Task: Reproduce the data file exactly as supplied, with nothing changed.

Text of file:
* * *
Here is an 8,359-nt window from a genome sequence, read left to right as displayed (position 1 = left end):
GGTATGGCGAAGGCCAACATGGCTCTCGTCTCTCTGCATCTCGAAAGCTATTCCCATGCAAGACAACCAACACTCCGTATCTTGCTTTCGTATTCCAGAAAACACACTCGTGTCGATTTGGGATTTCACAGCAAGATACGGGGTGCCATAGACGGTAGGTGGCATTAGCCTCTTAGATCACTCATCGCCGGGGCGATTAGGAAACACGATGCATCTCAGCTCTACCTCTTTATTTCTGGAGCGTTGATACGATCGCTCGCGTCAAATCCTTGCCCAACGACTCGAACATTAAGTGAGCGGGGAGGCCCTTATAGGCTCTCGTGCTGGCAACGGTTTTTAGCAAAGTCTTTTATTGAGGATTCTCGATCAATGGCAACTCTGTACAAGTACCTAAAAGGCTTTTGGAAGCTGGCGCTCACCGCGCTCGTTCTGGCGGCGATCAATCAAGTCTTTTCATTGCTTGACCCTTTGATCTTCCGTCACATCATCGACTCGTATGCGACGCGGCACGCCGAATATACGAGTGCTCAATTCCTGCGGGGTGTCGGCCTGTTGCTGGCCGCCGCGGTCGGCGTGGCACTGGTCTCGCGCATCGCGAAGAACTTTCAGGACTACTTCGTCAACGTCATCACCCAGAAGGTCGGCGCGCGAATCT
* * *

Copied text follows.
Here is an 8,359-nt window from a genome sequence, read left to right as displayed (position 1 = left end):
GGTATGGCGAAGGCCAACATGGCTCTCGTCTCTCTGCATCTCGAAAGCTATTCCCATGCAAGACAACCAACACTCCGTATCTTGCTTTCGTATTCCAGAAAACACACTCGTGTCGATTTGGGATTTCACAGCAAGATACGGGGTGCCATAGACGGTAGGTGGCATTAGCCTCTTAGATCACTCATCGCCGGGGCGATTAGGAAACACGATGCATCTCAGCTCTACCTCTTTATTTCTGGAGCGTTGATACGATCGCTCGCGTCAAATCCTTGCCCAACGACTCGAACATTAAGTGAGCGGGGAGGCCCTTATAGGCTCTCGTGCTGGCAACGGTTTTTAGCAAAGTCTTTTATTGAGGATTCTCGATCAATGGCAACTCTGTACAAGTACCTAAAAGGCTTTTGGAAGCTGGCGCTCACCGCGCTCGTTCTGGCGGCGATCAATCAAGTCTTTTCATTGCTTGACCCTTTGATCTTCCGTCACATCATCGACTCGTATGCGACGCGGCACGCCGAATATACGAGTGCTCAATTCCTGCGGGGTGTCGGCCTGTTGCTGGCCGCCGCGGTCGGCGTGGCACTGGTCTCGCGCATCGCGAAGAACTTTCAGGACTACTTCGTCAACGTCATCACCCAGAAGGTCGGCGCGCGAATCT